Emory University has fired two Chinese-American biomedical professors for failing to disclose funding from and ties to Chinese institutions, while receiving grants from the U.S. government.
The Atlanta-based university said in a statement on May 23 that an investigation revealed that “two of its faculty members named as key personnel on NIH [National Institute of Health] grant awards to Emory University had failed to fully disclose foreign sources of research funding and the extent of their work for research institutions and universities in China.”
While the university didn’t identify the former staffers, the Chinese science-related website Zhishi Fenzi identified the scientists as Li Xiaojiang and his wife Li Shihua, both veteran professors at the school’s department of human genetics.
The website, citing an unidentified member of Li Xiaojiang’s research team, said the university closed down Li’s laboratory on May 16 while he was in China; it also said the university took the computers and research documents, and questioned team members about Li’s links to China.
The professors’ profiles have been removed from Emory’s website, along with the homepage for their joint laboratory, Li Laboratory.
The investigation was triggered after the NIH last August sent a letter to more than 10,000 academic research institutions across the United States warning about the threat of intellectual property theft and foreign interference, and asked for help curbing “unacceptable breaches of trust and confidentiality.”
Recipients of NIH grants must disclose if they receive funds from foreign entities, and aren’t allowed to share their applications with other people.
In April, NIH Director Francis Collins told a Senate committee that the agency was investigating NIH-funded foreign scientists at more than 55 U.S. institutions.
Collins said at the Senate hearing there were “egregious instances” of scientists breaching grant rules by “double dipping,” or not disclosing foreign funding for work that is NIH-funded, “diverting intellectual property” that belongs to their U.S. institution, and sending grant proposals to other countries, allowing “ideas to be stolen.”
The NIH is the largest funder of biomedical and public health research in the United States. Last fiscal year, it issued roughly $39 billion in federal funding to 2,500 to 3,000 institutions, supporting 300,000 to 350,000 scientists across the country.
Both Lis, who are U.S. citizens, had been working at Emory for 23 years. Li Xiaojiang has been a tenured professor at the university since 2005, according to the website.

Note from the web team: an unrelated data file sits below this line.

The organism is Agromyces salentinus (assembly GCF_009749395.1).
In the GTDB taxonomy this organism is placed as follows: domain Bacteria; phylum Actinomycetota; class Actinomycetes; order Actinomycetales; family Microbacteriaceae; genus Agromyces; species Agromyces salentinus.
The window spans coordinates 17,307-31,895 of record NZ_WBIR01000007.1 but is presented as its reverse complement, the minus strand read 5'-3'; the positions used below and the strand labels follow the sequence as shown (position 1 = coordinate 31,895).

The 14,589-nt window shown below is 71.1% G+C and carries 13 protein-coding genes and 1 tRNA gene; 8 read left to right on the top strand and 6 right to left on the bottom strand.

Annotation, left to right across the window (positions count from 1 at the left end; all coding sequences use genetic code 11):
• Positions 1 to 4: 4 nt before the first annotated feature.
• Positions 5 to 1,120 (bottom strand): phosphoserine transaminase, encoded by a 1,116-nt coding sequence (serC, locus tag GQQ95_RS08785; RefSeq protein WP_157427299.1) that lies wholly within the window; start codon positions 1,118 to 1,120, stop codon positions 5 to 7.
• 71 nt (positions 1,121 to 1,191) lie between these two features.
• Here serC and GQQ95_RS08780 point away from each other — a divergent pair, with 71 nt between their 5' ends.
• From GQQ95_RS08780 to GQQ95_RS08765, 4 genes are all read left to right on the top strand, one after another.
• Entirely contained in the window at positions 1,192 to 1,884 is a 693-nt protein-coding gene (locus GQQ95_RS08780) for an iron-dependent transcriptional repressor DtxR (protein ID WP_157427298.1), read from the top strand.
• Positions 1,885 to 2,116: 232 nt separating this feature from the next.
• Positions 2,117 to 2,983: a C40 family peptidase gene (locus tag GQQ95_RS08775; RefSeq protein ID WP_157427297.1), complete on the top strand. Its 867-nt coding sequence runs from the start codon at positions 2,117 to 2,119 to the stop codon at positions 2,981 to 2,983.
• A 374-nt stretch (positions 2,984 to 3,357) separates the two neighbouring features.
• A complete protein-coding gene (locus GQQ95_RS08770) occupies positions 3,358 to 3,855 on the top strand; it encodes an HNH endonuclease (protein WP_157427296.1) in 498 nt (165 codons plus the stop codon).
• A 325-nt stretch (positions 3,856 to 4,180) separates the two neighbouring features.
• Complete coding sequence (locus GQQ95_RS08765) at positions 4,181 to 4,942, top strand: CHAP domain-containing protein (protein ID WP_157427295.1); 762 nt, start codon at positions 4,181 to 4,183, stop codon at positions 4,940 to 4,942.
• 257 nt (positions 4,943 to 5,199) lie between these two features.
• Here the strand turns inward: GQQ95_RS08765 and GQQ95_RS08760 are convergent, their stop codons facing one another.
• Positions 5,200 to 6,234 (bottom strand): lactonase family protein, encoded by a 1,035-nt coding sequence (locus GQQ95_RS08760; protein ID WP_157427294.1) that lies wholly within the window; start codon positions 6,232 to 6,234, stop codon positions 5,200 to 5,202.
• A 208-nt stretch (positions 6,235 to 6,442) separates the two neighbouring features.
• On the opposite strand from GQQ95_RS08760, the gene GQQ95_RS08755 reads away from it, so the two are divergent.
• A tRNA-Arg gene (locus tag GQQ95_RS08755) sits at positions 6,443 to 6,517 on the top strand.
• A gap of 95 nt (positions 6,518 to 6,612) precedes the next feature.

Li Xiaojiang moved to the United States from China to undertake doctoral studies in 1987, the website said, and became a naturalized citizen.
The couple is known for work using gene-editing technology to engineer pigs and mice in the study of Huntington’s disease, a genetic disorder that causes the progressive breakdown of nerve cells in the brain.
According to Yahoo Finance, Li Xiaojiang also has held positions at various Chinese universities since 2007, including most recently as a professor at Jinan University in Guangzhou.
Li was also selected as a member of the Chinese regime’s “Thousand Talents Program” in 2010, the news site said. The recruitment program, which aims to lure top Chinese scientists working abroad to move to China, has come under increased scrutiny in Washington over concern that it enables the transfer of U.S. intellectual property.
In December 2018, NIH published a report raising concerns that Thousand Talents recruits had access to U.S. intellectual property and that they transfer key data—produced using U.S. federal research money—to China.
In a statement to Science Magazine on May 24, Li Xiaojiang said Emory dismissed his wife and himself “simultaneously without any notice or opportunity for us to respond to unverified accusations.”
The scientist disputed the university’s claims that they failed to disclose ties with China, saying, “I have disclosed my Chinese research activity to Emory University each year since 2012.”
This isn’t the first time that ethnically Chinese researchers have been dismissed after NIH raised concerns over foreign influence in U.S. research last year.
In April, The MD Anderson Cancer Center at the University of Texas—a top research institute—ousted three Asian senior researchers after NIH notified the center about several faculty members who had potentially attempted to steal U.S. scientific research.